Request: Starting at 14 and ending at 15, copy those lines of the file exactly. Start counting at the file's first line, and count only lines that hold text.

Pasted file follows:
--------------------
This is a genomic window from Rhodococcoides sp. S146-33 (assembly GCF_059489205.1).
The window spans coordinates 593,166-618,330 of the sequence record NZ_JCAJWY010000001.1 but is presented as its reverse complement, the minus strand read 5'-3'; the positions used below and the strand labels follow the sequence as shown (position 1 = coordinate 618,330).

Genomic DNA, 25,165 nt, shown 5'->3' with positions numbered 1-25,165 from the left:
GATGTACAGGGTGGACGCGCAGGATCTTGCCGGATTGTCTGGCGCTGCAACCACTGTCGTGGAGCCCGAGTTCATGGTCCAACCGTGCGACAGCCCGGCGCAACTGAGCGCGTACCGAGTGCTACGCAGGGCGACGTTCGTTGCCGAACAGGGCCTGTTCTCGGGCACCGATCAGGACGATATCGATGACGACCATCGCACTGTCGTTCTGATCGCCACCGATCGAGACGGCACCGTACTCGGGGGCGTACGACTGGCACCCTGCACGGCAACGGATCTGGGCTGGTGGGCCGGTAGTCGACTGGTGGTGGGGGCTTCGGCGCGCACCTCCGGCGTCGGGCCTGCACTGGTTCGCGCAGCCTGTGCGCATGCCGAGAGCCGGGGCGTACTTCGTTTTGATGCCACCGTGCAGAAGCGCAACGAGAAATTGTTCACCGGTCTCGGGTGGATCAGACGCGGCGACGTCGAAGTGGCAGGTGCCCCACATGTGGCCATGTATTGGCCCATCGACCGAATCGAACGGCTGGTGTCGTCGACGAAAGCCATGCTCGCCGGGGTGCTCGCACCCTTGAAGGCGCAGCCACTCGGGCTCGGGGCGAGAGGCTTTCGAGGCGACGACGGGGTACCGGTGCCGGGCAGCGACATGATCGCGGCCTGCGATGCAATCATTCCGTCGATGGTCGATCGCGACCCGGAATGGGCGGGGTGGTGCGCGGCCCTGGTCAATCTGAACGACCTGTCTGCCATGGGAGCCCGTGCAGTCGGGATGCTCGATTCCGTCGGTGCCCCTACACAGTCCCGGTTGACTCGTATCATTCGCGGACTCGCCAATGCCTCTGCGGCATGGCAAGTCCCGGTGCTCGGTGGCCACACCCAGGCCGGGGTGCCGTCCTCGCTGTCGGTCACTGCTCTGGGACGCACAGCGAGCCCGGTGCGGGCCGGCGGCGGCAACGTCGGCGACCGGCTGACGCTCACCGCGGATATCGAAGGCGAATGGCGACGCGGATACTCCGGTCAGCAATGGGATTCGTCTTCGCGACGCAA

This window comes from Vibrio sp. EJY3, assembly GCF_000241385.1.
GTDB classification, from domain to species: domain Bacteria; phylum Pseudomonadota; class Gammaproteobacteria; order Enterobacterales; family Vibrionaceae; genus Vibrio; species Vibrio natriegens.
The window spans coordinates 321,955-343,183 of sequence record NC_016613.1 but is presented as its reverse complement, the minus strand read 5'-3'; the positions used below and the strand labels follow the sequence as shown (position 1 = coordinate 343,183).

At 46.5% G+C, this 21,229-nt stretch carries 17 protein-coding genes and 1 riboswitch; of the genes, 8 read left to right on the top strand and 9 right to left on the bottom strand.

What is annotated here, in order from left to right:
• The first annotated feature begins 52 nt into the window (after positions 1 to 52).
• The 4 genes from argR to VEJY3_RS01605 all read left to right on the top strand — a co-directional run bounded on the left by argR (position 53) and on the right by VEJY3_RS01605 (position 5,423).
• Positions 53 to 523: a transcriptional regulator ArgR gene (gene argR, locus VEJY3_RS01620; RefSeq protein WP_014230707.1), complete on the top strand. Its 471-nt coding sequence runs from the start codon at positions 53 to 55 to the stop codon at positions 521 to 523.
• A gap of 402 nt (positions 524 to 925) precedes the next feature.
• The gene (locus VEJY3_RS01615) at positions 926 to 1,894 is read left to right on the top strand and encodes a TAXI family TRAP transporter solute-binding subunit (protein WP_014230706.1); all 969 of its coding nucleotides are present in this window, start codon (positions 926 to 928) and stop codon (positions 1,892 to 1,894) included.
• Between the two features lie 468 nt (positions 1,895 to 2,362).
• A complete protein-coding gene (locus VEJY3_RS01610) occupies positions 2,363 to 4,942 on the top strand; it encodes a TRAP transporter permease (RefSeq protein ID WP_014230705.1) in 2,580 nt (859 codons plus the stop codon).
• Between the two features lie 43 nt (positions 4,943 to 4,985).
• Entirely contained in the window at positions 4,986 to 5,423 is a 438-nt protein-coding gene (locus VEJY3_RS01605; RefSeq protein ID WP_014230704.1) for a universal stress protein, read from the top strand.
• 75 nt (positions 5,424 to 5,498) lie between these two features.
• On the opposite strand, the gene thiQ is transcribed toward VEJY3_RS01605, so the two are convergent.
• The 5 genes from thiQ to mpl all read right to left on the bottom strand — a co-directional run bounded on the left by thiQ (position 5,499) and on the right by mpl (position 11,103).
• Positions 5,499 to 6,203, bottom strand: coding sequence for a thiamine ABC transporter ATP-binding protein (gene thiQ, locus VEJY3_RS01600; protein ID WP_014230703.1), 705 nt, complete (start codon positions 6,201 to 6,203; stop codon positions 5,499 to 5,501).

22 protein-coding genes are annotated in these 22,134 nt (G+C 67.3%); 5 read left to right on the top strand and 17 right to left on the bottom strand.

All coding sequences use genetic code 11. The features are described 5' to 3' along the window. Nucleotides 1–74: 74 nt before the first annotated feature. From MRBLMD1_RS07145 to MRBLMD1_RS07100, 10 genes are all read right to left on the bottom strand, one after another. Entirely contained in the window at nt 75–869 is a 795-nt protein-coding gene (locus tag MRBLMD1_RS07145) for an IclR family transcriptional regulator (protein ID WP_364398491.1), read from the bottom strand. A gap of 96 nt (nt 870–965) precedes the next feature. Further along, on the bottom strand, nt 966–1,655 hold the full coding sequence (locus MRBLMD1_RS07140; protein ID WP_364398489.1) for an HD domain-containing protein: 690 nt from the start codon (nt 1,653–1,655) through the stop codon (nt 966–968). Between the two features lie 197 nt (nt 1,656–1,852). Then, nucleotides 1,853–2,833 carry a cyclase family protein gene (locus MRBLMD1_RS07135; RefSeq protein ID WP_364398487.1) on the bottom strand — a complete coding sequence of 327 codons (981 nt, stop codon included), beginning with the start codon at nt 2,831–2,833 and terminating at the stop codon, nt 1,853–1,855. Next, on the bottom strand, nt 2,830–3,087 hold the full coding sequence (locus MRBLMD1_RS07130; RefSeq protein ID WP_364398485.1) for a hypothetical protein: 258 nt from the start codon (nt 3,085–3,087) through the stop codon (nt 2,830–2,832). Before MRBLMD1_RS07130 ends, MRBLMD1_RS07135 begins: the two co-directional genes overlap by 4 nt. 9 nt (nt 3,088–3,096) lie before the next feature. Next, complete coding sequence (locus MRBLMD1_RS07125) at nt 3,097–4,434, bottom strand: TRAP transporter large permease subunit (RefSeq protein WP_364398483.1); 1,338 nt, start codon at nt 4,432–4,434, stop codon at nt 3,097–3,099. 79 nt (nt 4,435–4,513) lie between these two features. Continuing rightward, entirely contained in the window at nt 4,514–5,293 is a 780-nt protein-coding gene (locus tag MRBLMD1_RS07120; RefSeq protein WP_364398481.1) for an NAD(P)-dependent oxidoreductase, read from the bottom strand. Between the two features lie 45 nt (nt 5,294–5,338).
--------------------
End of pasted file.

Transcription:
• The gene (locus VEJY3_RS01615) at positions 926 to 1,894 is read left to right on the top strand and encodes a TAXI family TRAP transporter solute-binding subunit (protein WP_014230706.1); all 969 of its coding nucleotides are present in this window, start codon (positions 926 to 928) and stop codon (positions 1,892 to 1,894) included.
• Between the two features lie 468 nt (positions 1,895 to 2,362).